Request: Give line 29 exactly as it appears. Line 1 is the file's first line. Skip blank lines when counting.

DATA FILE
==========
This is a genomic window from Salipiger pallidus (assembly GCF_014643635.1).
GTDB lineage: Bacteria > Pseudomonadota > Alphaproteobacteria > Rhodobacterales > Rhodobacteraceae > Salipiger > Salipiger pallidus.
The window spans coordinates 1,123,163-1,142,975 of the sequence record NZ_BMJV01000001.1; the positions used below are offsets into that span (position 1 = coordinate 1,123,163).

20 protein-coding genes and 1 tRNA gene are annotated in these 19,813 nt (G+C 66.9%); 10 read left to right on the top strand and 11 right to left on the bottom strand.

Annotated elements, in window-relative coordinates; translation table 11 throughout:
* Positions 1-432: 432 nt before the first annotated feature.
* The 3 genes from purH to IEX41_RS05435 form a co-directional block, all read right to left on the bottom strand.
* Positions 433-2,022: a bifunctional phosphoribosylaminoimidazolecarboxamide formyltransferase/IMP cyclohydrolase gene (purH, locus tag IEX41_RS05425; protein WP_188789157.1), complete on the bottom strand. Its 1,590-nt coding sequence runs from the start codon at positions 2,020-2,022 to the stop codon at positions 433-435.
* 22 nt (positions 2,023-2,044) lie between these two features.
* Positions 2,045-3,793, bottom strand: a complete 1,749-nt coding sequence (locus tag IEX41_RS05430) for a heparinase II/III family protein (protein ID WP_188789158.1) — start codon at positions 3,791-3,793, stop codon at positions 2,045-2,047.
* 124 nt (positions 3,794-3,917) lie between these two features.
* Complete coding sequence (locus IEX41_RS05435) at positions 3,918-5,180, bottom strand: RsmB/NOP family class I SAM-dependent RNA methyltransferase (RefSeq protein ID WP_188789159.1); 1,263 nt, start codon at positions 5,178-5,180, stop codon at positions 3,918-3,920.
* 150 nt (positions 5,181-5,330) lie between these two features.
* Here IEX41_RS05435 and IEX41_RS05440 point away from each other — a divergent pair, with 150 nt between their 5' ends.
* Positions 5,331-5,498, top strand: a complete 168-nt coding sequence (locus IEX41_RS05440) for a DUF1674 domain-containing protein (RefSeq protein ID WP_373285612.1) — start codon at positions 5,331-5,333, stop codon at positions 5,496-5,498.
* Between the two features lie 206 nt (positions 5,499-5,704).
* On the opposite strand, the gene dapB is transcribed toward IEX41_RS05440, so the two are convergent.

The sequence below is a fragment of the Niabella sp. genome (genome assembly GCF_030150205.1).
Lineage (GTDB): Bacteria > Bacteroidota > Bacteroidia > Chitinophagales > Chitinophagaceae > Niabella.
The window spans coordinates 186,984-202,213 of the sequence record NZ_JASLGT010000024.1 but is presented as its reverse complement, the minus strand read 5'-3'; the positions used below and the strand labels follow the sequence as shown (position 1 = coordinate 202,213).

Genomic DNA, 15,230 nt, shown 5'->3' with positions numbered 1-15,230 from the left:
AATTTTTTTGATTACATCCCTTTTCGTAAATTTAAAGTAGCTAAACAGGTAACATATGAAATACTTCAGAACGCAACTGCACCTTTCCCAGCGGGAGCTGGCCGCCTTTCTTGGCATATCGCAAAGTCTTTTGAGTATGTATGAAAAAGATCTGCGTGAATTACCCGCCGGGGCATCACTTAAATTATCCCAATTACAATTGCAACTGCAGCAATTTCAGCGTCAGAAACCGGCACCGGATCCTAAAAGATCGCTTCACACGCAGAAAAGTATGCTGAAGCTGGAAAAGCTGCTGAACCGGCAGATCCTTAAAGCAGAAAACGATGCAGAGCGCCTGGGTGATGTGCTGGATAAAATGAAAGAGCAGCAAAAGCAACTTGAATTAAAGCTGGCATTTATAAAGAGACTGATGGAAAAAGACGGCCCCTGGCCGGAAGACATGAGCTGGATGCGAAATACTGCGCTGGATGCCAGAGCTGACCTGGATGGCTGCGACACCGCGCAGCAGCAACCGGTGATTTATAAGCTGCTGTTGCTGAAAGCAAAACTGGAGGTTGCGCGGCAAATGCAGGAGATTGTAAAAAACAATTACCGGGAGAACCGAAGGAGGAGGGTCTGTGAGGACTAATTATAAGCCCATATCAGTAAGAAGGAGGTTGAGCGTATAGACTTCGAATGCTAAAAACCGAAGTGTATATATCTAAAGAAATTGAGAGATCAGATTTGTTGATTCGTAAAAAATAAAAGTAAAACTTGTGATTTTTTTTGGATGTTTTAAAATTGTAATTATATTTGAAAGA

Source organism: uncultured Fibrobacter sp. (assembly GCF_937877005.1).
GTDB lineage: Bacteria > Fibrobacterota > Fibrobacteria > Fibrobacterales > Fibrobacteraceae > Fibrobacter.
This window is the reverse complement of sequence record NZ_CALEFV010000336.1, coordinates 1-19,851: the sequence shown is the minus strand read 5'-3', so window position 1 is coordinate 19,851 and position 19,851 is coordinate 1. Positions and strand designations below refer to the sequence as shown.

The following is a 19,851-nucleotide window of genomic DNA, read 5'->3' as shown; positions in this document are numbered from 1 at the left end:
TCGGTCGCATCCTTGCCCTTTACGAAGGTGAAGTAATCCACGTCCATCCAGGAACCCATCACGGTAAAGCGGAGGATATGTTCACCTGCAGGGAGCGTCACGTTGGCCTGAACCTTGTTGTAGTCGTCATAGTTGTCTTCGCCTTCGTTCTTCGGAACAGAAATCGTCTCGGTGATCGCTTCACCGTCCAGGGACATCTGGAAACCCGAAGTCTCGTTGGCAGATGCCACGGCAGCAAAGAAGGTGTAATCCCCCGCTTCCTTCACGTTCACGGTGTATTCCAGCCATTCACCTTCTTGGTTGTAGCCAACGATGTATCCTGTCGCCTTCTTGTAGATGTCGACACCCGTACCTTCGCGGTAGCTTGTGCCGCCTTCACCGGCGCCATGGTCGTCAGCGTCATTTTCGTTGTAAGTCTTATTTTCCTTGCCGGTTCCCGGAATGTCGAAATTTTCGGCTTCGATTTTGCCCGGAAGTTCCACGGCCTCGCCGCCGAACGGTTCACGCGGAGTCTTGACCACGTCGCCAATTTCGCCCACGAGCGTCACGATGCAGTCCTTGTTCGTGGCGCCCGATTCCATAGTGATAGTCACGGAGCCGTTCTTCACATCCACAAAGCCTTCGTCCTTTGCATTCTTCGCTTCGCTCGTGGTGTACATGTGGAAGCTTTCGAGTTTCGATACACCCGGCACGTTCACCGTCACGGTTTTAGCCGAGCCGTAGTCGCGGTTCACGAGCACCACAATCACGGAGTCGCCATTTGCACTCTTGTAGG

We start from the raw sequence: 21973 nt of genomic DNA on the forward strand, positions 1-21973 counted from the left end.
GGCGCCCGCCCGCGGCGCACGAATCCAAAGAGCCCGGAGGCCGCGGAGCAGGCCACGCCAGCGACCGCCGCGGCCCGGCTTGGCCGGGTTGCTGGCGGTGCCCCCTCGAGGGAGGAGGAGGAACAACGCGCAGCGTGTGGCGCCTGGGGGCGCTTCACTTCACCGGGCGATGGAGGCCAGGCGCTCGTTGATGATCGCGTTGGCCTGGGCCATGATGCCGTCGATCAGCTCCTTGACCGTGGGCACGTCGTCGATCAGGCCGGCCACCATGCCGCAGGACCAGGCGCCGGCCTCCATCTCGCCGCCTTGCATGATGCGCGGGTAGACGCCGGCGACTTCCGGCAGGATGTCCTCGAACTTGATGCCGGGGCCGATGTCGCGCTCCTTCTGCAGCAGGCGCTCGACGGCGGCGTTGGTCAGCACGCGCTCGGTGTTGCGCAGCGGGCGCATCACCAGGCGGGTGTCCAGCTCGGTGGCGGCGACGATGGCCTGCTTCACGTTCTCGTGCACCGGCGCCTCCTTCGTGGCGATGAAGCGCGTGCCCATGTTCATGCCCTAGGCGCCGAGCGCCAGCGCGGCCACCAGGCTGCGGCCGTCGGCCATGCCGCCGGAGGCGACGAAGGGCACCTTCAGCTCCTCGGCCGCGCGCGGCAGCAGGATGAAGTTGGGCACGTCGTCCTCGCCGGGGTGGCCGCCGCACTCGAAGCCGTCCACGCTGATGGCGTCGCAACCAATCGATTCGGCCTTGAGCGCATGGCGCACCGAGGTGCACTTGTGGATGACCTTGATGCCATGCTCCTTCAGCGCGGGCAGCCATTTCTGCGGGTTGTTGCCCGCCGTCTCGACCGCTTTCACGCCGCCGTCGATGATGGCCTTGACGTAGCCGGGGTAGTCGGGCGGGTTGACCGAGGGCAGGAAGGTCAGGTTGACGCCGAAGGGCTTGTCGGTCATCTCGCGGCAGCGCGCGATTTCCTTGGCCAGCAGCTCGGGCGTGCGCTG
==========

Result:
GGCGCCCGCCCGCGGCGCACGAATCCAAAGAGCCCGGAGGCCGCGGAGCAGGCCACGCCAGCGACCGCCGCGGCCCGGCTTGGCCGGGTTGCTGGCGGTGCCCCCTCGAGGGAGGAGGAGGAACAACGCGCAGCGTGTGGCGCCTGGGGGCGCTTCACTTCACCGGGCGATGGAGGCCAGGCGCTCGTTGATGATCGCGTTGGCCTGGGCCATGATGCCGTCGATCAGCTCCTTGACCGTGGGCACGTCGTCGATCAGGCCGGCCACCATGCCGCAGGACCAGGCGCCGGCCTCCATCTCGCCGCCTTGCATGATGCGCGGGTAGACGCCGGCGACTTCCGGCAGGATGTCCTCGAACTTGATGCCGGGGCCGATGTCGCGCTCCTTCTGCAGCAGGCGCTCGACGGCGGCGTTGGTCAGCACGCGCTCGGTGTTGCGCAGCGGGCGCATCACCAGGCGGGTGTCCAGCTCGGTGGCGGCGACGATGGCCTGCTTCACGTTCTCGTGCACCGGCGCCTCCTTCGTGGCGATGAAGCGCGTGCCCATGTTCATGCCCTAGGCGCCGAGCGCCAGCGCGGCCACCAGGCTGCGGCCGTCGGCCATGCCGCCGGAGGCGACGAAGGGCACCTTCAGCTCCTCGGCCGCGCGCGGCAGCAGGATGAAGTTGGGCACGTCGTCCTCGCCGGGGTGGCCGCCGCACTCGAAGCCGTCCACGCTGATGGCGTCGCAACCAATCGATTCGGCCTTGAGCGCATGGCGCACCGAGGTGCACTTGTGGATGACCTTGATGCCATGCTCCTTCAGCGCGGGCAGCCATTTCTGCGGGTTGTTGCCCGCCGTCTCGACCGCTTTCACGCCGCCGTCGATGATGGCCTTGACGTAGCCGGGGTAGTCGGGCGGGTTGACCGAGGGCAGGAAGGTCAGGTTGACGCCGAAGGGCTTGTCGGTCATCTCGCGGCAGCGCGCGATTTCCTTGGCCAGCAGCTCGGGCGTGCGCTG